Historically, gout was a disease of wealthy aristocrats who ate rich foods and drank alcohol to excess. Today, however, gout is common, due in part to rising rates of obesity and hypertension.
A diet full of red meat, sugary drinks and alcoholic beverages is also to blame.
It’s clear that the foods you eat – and the ones you don’t – can lower the risk of developing gout and, if you have it already, reduce the severity and frequency of future attacks.
What is gout?
Gout is a form of inflammatory arthritis marked by sudden attacks of painful, inflamed joints, usually the big toe, but the feet, ankles, knees, hands and wrists can also be affected. Symptoms include intense pain, swelling, redness and heat.
It occurs when too much uric acid builds ups in the bloodstream, causing needle-like crystals to accumulate in joints. The body makes uric acid when it breaks down purines, compounds found in the body and also in certain foods.
Not everyone with a high uric acid level, though, will develop gout. Having a genetic predisposition is thought to play a role.
The standard prescription for managing the condition includes dietary modifications and medication that lowers uric acid in the bloodstream. Diet can’t cure gout, but research suggests that specific foods and beverages can help lower the odds of an attack.
Building a gout-friendly diet
Purine-rich foods. Organ meats, game meats, mussels, scallops, haddock, turkey, veal and bacon are high in purines. Avoid them or eat them sparingly.
Trout, herring, sardines, anchovies and mackerel are good sources of omega-3 fats but also high in purines. Still, the heart benefits from eating them may outweigh the gout risk. If you do consume them, keep portion sizes small.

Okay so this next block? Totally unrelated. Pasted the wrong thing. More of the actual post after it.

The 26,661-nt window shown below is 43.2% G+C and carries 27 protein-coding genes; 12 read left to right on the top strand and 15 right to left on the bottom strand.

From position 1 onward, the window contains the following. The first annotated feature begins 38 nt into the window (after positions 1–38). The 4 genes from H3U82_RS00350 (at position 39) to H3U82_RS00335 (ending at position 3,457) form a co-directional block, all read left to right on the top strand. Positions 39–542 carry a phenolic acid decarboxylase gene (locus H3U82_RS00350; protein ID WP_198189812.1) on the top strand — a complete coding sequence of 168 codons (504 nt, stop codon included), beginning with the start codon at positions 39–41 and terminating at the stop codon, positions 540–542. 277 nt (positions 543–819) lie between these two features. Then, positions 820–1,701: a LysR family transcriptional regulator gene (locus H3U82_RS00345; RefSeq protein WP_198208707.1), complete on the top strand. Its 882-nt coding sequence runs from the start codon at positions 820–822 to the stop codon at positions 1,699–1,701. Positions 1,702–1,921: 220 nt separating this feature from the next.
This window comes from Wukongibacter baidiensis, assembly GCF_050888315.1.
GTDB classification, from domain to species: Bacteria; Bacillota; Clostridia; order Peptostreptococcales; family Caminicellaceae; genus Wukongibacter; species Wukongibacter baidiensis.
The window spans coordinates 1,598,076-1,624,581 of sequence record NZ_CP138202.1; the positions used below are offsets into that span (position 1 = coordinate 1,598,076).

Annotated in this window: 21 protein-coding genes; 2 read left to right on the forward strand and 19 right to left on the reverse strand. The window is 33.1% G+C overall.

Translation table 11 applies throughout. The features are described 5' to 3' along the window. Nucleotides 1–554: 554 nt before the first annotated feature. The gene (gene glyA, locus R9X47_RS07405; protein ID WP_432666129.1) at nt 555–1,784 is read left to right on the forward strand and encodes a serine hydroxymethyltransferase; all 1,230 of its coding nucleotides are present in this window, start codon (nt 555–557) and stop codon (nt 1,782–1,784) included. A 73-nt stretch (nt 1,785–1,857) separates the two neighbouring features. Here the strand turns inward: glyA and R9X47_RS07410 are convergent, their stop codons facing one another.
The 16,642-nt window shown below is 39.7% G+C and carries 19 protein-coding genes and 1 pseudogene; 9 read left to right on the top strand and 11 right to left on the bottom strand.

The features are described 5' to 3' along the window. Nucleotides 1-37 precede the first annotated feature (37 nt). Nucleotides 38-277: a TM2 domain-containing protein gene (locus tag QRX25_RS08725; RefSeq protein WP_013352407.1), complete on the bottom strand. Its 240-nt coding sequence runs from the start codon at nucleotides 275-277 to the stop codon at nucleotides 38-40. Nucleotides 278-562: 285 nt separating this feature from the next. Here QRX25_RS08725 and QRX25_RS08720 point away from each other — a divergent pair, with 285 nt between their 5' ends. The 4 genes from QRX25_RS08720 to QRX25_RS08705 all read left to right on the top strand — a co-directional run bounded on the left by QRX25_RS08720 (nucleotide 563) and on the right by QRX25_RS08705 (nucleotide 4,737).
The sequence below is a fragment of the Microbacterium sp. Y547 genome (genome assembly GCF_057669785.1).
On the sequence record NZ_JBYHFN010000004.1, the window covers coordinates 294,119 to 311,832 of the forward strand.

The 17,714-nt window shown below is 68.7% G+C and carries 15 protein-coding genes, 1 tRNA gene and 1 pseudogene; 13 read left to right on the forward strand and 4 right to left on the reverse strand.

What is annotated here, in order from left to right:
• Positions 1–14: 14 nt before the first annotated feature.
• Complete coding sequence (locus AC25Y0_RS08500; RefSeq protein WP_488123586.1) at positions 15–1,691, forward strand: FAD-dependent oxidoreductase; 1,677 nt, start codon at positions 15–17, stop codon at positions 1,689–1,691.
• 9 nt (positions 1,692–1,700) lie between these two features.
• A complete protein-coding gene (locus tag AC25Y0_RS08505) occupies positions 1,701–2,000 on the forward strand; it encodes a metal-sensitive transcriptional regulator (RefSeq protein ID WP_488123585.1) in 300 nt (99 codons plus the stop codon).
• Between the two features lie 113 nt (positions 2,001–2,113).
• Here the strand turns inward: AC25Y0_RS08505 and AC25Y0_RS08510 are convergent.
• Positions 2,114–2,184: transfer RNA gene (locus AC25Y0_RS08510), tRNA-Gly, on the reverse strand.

You should also limit portion sizes of moderate-purine foods such as beef, pork, lamb, chicken, duck, fish and shrimp to 3 to 6 ounces and only once each day.
High-purine plant foods including beans, lentils, mushrooms, asparagus and spinach do not trigger gout attacks and do not need to be avoided.
High-fructose foods, drinks. When the body breaks down fructose, purines are formed. Avoid sugar-sweetened beverages (e.g., soft drinks) and pure fruit juice, which are high in fructose. You should also stay clear of high-fructose sweeteners such as honey, agave syrup and corn syrup, as well as foods made with high-fructose corn syrup (fructose-glucose).
Alcoholic beverages. Alcohol prevents uric acid from leaving the body. Beer, high in purines, is the worst for increasing gout risk, but spirits can trigger an attack, too. Avoid or limit both. A moderate wine intake has not been shown to increase risk.
Low-fat dairy. Drinking two eight-ounce servings of low-fat milk each day has been shown to reduce the risk of gout in men. Proteins in dairy are thought to promote uric acid excretion. High-fat dairy products don’t seem to affect uric acid levels.
DASH diet. Following this healthy eating pattern for one month has been shown to lower uric acid levels. Hallmark DASH diet foods include fruits, vegetables, low-fat dairy, nuts, beans and lentils and whole grains.
Vitamin C. Higher intakes of vitamin C from foods and supplements have been associated with lower uric acid levels and a lower risk of gout. Foods rich in vitamin C include citrus fruit, strawberries, kiwifruit, cantaloupe, red and green bell peppers, broccoli, cauliflower and Brussels sprouts. Avoid vitamin C supplements if you have calcium oxalate or uric acid kidney stones.
Cherries. Eating sweet cherries and drinking tart cherry juice have been shown to reduce uric acid levels. Two small trials have also demonstrated that drinking tart cherry juice concentrate, about one tablespoon twice daily, significantly reduced gout attacks over the study periods. These findings aren’t conclusive, but cherries have antioxidant and anti-inflammatory properties that may be beneficial.
Water. Dehydration can trigger a gout attack. Drink at least 2 to 3 litres of water each day to help your body excrete uric acid.
Control weight. Losing excess weight can lower uric acid, reduce the number of gout flares and ease pressure on joints.
Leslie Beck, a Toronto-based private practice dietitian, is Director of Food and Nutrition at Medcan.
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